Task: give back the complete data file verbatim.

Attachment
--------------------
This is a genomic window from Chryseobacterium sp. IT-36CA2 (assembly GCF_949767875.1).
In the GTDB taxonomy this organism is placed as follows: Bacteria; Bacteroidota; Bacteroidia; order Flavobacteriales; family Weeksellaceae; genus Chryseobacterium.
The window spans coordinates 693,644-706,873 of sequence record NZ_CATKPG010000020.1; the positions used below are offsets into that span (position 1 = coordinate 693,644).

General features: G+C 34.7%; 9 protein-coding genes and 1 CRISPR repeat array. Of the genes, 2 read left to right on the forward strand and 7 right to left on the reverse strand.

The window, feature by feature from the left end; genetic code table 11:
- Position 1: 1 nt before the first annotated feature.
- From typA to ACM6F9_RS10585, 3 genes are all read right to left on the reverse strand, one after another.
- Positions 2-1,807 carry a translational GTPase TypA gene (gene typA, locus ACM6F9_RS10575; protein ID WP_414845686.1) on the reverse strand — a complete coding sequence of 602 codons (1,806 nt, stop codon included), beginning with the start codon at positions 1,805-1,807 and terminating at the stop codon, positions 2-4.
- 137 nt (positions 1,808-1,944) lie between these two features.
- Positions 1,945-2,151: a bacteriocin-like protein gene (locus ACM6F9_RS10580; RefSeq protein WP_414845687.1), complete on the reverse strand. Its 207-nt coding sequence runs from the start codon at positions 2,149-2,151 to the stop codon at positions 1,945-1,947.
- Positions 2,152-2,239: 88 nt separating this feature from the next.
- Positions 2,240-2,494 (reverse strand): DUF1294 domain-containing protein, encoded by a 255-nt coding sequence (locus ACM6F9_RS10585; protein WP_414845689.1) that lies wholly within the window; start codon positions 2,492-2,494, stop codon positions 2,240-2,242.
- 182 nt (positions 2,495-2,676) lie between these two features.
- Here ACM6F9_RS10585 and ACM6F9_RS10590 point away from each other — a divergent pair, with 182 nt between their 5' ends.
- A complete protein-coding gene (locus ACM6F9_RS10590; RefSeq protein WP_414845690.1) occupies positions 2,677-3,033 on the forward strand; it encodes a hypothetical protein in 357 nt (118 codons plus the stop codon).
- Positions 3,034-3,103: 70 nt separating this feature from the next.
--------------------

This is a genomic window from Chryseobacterium sp. IT-36CA2 (assembly GCF_949767875.1).
In the GTDB taxonomy this organism is placed as follows: Bacteria; Bacteroidota; Bacteroidia; order Flavobacteriales; family Weeksellaceae; genus Chryseobacterium.
The window spans coordinates 693,644-706,873 of sequence record NZ_CATKPG010000020.1; the positions used below are offsets into that span (position 1 = coordinate 693,644).

General features: G+C 34.7%; 9 protein-coding genes and 1 CRISPR repeat array. Of the genes, 2 read left to right on the forward strand and 7 right to left on the reverse strand.

The window, feature by feature from the left end; genetic code table 11:
- Position 1: 1 nt before the first annotated feature.
- From typA to ACM6F9_RS10585, 3 genes are all read right to left on the reverse strand, one after another.
- Positions 2-1,807 carry a translational GTPase TypA gene (gene typA, locus ACM6F9_RS10575; protein ID WP_414845686.1) on the reverse strand — a complete coding sequence of 602 codons (1,806 nt, stop codon included), beginning with the start codon at positions 1,805-1,807 and terminating at the stop codon, positions 2-4.
- 137 nt (positions 1,808-1,944) lie between these two features.
- Positions 1,945-2,151: a bacteriocin-like protein gene (locus ACM6F9_RS10580; RefSeq protein WP_414845687.1), complete on the reverse strand. Its 207-nt coding sequence runs from the start codon at positions 2,149-2,151 to the stop codon at positions 1,945-1,947.
- Positions 2,152-2,239: 88 nt separating this feature from the next.
- Positions 2,240-2,494 (reverse strand): DUF1294 domain-containing protein, encoded by a 255-nt coding sequence (locus ACM6F9_RS10585; protein WP_414845689.1) that lies wholly within the window; start codon positions 2,492-2,494, stop codon positions 2,240-2,242.
- 182 nt (positions 2,495-2,676) lie between these two features.
- Here ACM6F9_RS10585 and ACM6F9_RS10590 point away from each other — a divergent pair, with 182 nt between their 5' ends.
- A complete protein-coding gene (locus ACM6F9_RS10590; RefSeq protein WP_414845690.1) occupies positions 2,677-3,033 on the forward strand; it encodes a hypothetical protein in 357 nt (118 codons plus the stop codon).
- Positions 3,034-3,103: 70 nt separating this feature from the next.